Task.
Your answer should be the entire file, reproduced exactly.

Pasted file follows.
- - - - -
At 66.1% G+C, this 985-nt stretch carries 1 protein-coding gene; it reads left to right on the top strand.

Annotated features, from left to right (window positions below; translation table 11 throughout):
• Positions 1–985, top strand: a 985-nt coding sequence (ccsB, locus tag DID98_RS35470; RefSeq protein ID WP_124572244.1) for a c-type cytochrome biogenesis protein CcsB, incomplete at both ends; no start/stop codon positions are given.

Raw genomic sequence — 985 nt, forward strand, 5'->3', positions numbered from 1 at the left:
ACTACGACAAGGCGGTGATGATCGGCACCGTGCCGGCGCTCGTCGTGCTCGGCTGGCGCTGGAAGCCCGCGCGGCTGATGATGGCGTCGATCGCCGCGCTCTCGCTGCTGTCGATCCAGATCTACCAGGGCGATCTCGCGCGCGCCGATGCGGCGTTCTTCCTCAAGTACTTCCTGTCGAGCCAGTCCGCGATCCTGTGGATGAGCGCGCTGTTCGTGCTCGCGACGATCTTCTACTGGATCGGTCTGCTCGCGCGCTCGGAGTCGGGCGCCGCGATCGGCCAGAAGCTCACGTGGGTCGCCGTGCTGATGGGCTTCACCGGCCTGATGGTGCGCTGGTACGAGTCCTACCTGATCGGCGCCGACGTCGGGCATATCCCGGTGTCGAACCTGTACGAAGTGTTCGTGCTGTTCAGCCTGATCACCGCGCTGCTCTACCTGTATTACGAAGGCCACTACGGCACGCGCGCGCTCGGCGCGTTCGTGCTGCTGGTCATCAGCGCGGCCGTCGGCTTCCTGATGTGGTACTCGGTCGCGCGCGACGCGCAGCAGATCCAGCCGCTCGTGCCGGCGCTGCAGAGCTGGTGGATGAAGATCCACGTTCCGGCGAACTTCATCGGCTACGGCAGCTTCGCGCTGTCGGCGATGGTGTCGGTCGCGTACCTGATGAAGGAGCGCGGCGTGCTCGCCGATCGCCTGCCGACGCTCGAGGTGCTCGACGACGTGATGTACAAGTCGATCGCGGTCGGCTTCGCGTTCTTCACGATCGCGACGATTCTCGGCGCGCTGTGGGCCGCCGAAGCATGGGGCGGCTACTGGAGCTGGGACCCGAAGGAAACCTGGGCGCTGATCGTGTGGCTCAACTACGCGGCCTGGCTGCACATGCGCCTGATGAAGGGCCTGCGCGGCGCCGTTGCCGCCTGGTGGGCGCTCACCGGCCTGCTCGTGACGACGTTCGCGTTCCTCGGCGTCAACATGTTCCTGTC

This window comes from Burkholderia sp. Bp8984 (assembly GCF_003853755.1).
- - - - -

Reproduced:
At 66.1% G+C, this 985-nt stretch carries 1 protein-coding gene; it reads left to right on the top strand.

Annotated features, from left to right (window positions below; translation table 11 throughout):
• Positions 1–985, top strand: a 985-nt coding sequence (ccsB, locus tag DID98_RS35470; RefSeq protein ID WP_124572244.1) for a c-type cytochrome biogenesis protein CcsB, incomplete at both ends; no start/stop codon positions are given.

Raw genomic sequence — 985 nt, forward strand, 5'->3', positions numbered from 1 at the left:
ACTACGACAAGGCGGTGATGATCGGCACCGTGCCGGCGCTCGTCGTGCTCGGCTGGCGCTGGAAGCCCGCGCGGCTGATGATGGCGTCGATCGCCGCGCTCTCGCTGCTGTCGATCCAGATCTACCAGGGCGATCTCGCGCGCGCCGATGCGGCGTTCTTCCTCAAGTACTTCCTGTCGAGCCAGTCCGCGATCCTGTGGATGAGCGCGCTGTTCGTGCTCGCGACGATCTTCTACTGGATCGGTCTGCTCGCGCGCTCGGAGTCGGGCGCCGCGATCGGCCAGAAGCTCACGTGGGTCGCCGTGCTGATGGGCTTCACCGGCCTGATGGTGCGCTGGTACGAGTCCTACCTGATCGGCGCCGACGTCGGGCATATCCCGGTGTCGAACCTGTACGAAGTGTTCGTGCTGTTCAGCCTGATCACCGCGCTGCTCTACCTGTATTACGAAGGCCACTACGGCACGCGCGCGCTCGGCGCGTTCGTGCTGCTGGTCATCAGCGCGGCCGTCGGCTTCCTGATGTGGTACTCGGTCGCGCGCGACGCGCAGCAGATCCAGCCGCTCGTGCCGGCGCTGCAGAGCTGGTGGATGAAGATCCACGTTCCGGCGAACTTCATCGGCTACGGCAGCTTCGCGCTGTCGGCGATGGTGTCGGTCGCGTACCTGATGAAGGAGCGCGGCGTGCTCGCCGATCGCCTGCCGACGCTCGAGGTGCTCGACGACGTGATGTACAAGTCGATCGCGGTCGGCTTCGCGTTCTTCACGATCGCGACGATTCTCGGCGCGCTGTGGGCCGCCGAAGCATGGGGCGGCTACTGGAGCTGGGACCCGAAGGAAACCTGGGCGCTGATCGTGTGGCTCAACTACGCGGCCTGGCTGCACATGCGCCTGATGAAGGGCCTGCGCGGCGCCGTTGCCGCCTGGTGGGCGCTCACCGGCCTGCTCGTGACGACGTTCGCGTTCCTCGGCGTCAACATGTTCCTGTC

This window comes from Burkholderia sp. Bp8984 (assembly GCF_003853755.1).